This Story Will Break Your Heart

by Dianne McKnight-Warren

Molly was a Treeing Walker Coonhound who came to live with us through a rescue group. The first years of her life she had been owned by a bear hunter and trained to hunt bear, a terrible turn of luck for her. Despite a decade of loving care in our home, she never recovered from the ritual torture she endured at his hands.

For forty years my husband and I have given a home to many rescue dogs and we thought we'd seen it all: neglected dogs, starved dogs, chained dogs, hypothermic dogs, abused dogs but none of them prepared us for Molly's behavior and the level of terror she experienced. 

Molly was not a bear dog by nature and to become one her hunter owner had to extinguish her innate small prey drive. Trying to do so required unfathomable cruelty, and the terror of that cruelty informed every single day of her life and ours too for the ten years we lived with her. 

She was skin and bones when she arrived and we wondered how she survived the brutal Vermont winters, tied outside like she was in all weather. We wondered why anything that sounded like steel storage drums —not only thunder, but also empty dump trucks banging and timpani drums in orchestral music—made her run non-stop in hysterical circles along the fence in our yard or next to the walls inside our house. Then we learned that a common bear dog training method involves rolling dogs in steel drums with “trash” animals, small animals killed for this purpose. Was this how the cartilage around her eyes was broken, her head slamming around inside a steel drum? Or maybe it was broken in the routine beatings she received at his hands?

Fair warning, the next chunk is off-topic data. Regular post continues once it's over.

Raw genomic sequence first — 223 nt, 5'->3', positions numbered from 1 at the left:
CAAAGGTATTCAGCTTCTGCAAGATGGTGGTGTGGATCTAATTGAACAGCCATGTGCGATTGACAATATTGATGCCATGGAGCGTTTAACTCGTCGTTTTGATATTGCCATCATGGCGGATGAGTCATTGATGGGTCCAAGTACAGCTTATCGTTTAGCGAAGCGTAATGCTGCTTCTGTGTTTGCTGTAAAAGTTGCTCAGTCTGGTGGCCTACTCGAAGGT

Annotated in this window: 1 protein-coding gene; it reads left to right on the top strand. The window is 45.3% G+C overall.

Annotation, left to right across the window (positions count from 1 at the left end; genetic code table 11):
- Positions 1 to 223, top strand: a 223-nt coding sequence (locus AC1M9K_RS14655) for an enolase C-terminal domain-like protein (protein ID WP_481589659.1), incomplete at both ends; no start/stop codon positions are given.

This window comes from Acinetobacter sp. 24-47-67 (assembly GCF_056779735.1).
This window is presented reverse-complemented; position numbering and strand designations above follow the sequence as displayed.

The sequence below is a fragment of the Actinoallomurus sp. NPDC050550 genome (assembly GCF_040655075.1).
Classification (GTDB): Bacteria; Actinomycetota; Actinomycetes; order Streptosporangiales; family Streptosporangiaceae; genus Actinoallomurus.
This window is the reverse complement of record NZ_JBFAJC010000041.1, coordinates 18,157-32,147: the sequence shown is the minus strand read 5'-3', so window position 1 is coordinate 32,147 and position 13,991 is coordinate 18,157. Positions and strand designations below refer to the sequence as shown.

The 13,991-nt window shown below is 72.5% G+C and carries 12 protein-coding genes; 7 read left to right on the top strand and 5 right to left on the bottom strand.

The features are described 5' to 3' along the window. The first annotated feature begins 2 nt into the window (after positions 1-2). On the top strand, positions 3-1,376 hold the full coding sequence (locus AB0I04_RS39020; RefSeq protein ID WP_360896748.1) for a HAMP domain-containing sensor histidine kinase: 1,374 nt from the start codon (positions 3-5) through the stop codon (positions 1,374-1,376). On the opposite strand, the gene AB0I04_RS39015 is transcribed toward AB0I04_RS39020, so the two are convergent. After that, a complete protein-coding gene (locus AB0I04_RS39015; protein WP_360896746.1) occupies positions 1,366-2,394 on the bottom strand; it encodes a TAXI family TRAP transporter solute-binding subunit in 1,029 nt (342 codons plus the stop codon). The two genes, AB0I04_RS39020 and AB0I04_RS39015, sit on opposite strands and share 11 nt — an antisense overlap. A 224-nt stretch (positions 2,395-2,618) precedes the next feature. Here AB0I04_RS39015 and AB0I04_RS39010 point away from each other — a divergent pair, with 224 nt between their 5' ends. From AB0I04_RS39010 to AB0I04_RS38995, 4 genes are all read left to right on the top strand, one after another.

She suffered terrible dread. Pick up trucks driving by our house made her run for cover and if they were playing loud music she'd become apoplectic. Did she think the monster had come back for her? And riding in a car made her want to dissolve, literally. She trembled in fear and saturated bath towels with drool. Did she think she was going back to him? 

He never broke her for bear but he broke her forever.

In response to 2022 legislation intended to help dogs like Molly, Vermont Fish and Wildlife has simply, and defiantly, added shock collars to the mix as a way to control the dogs. That's nothing new. Hunters have used them for decades. I'm sure Molly was shocked repeatedly. She died of a broken heart, a mitral valve problem. But the metaphor works as well.